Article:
- The Washington Times - Tuesday, July 1, 2014

Researchers says that three babies born in Canada to AIDS-infected mothers were declared HIV-free after receiving a new vaccine within hours of entering the world.

A fourth baby injected with the same treatment was discovered to have only a “very low level” of the virus, researchers said, the Daily Mail reported.

The findings are going to be formally presented at the AIDS 2014 conference in Melbourne, Australia.

Medical officials are optimistic, but they still hesitate to label the vaccine a cure.

“At the moment, the doctors do not know whether they are in fact cured,” Professor Sharon Lewin told the Daily Mail. “The only way they can tell is if they stop the anti-HIV drugs and see if it comes back. We are excited about this, though, because all four received very early treatment after delivery, and when doctors tried to locate the virus, they could find virtually no viruses in their systems. These baby cases, and more cases amongst adults, tell us that if we treat HIV very early in some people, we’re able to stop it.”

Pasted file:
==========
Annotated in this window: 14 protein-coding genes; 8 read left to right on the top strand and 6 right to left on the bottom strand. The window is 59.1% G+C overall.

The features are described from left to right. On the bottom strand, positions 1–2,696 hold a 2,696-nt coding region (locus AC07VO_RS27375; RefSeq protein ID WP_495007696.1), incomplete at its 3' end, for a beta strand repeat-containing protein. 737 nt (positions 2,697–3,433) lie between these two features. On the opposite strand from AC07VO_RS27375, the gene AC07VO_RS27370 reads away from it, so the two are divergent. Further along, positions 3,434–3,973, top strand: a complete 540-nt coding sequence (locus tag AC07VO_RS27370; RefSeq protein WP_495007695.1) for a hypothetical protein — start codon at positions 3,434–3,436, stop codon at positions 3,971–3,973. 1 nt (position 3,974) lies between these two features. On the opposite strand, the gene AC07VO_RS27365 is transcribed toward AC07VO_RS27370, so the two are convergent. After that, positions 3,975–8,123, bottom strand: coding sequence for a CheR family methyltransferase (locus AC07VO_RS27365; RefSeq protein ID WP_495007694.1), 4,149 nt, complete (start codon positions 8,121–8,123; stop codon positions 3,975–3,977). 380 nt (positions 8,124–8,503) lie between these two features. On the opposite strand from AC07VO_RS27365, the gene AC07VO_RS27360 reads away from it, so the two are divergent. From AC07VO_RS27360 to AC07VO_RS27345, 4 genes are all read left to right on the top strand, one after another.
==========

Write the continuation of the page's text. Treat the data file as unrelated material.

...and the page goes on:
The four babies contracted the virus from their mothers during pregnancy, Ms. Lewin said, the Daily Mail reported.

This isn’t the first breakthrough in HIV treatments. The Daily Mail reported that a baby born in Mississippi in 2010 was cleared of HIV in 2013, after receiving a three-drug antiretroviral therapeutic treatment that started when she was only 30 hours old. Just 29 days later, doctors couldn’t find any evidence of the virus in the baby’s system and stopped the treatments. In 2013, the baby was still declared HIV-free, doctors said in the Daily Mail report.

The four Canadian babies are still taking their treatments, and doctors aren’t sure when they should stop administering the drugs.

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